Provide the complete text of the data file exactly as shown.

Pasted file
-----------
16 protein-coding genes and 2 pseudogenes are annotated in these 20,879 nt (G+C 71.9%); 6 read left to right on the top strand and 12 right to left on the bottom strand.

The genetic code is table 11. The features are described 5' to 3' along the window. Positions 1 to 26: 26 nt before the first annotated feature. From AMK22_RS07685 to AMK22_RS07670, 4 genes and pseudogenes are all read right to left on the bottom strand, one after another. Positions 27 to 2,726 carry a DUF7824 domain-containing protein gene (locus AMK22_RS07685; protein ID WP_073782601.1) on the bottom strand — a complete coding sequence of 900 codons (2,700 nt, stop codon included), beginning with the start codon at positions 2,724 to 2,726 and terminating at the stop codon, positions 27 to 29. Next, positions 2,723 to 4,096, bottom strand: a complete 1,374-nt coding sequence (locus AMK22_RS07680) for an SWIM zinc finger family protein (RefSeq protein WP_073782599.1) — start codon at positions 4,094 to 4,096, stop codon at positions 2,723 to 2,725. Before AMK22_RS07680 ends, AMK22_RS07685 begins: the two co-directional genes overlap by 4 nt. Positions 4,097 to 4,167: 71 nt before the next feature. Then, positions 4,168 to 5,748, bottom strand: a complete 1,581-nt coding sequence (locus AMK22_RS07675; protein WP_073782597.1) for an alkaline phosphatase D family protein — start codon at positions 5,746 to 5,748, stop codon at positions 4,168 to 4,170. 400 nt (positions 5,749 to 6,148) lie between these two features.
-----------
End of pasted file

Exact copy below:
16 protein-coding genes and 2 pseudogenes are annotated in these 20,879 nt (G+C 71.9%); 6 read left to right on the top strand and 12 right to left on the bottom strand.

The genetic code is table 11. The features are described 5' to 3' along the window. Positions 1 to 26: 26 nt before the first annotated feature. From AMK22_RS07685 to AMK22_RS07670, 4 genes and pseudogenes are all read right to left on the bottom strand, one after another. Positions 27 to 2,726 carry a DUF7824 domain-containing protein gene (locus AMK22_RS07685; protein ID WP_073782601.1) on the bottom strand — a complete coding sequence of 900 codons (2,700 nt, stop codon included), beginning with the start codon at positions 2,724 to 2,726 and terminating at the stop codon, positions 27 to 29. Next, positions 2,723 to 4,096, bottom strand: a complete 1,374-nt coding sequence (locus AMK22_RS07680) for an SWIM zinc finger family protein (RefSeq protein WP_073782599.1) — start codon at positions 4,094 to 4,096, stop codon at positions 2,723 to 2,725. Before AMK22_RS07680 ends, AMK22_RS07685 begins: the two co-directional genes overlap by 4 nt. Positions 4,097 to 4,167: 71 nt before the next feature. Then, positions 4,168 to 5,748, bottom strand: a complete 1,581-nt coding sequence (locus AMK22_RS07675; protein WP_073782597.1) for an alkaline phosphatase D family protein — start codon at positions 5,746 to 5,748, stop codon at positions 4,168 to 4,170. 400 nt (positions 5,749 to 6,148) lie between these two features.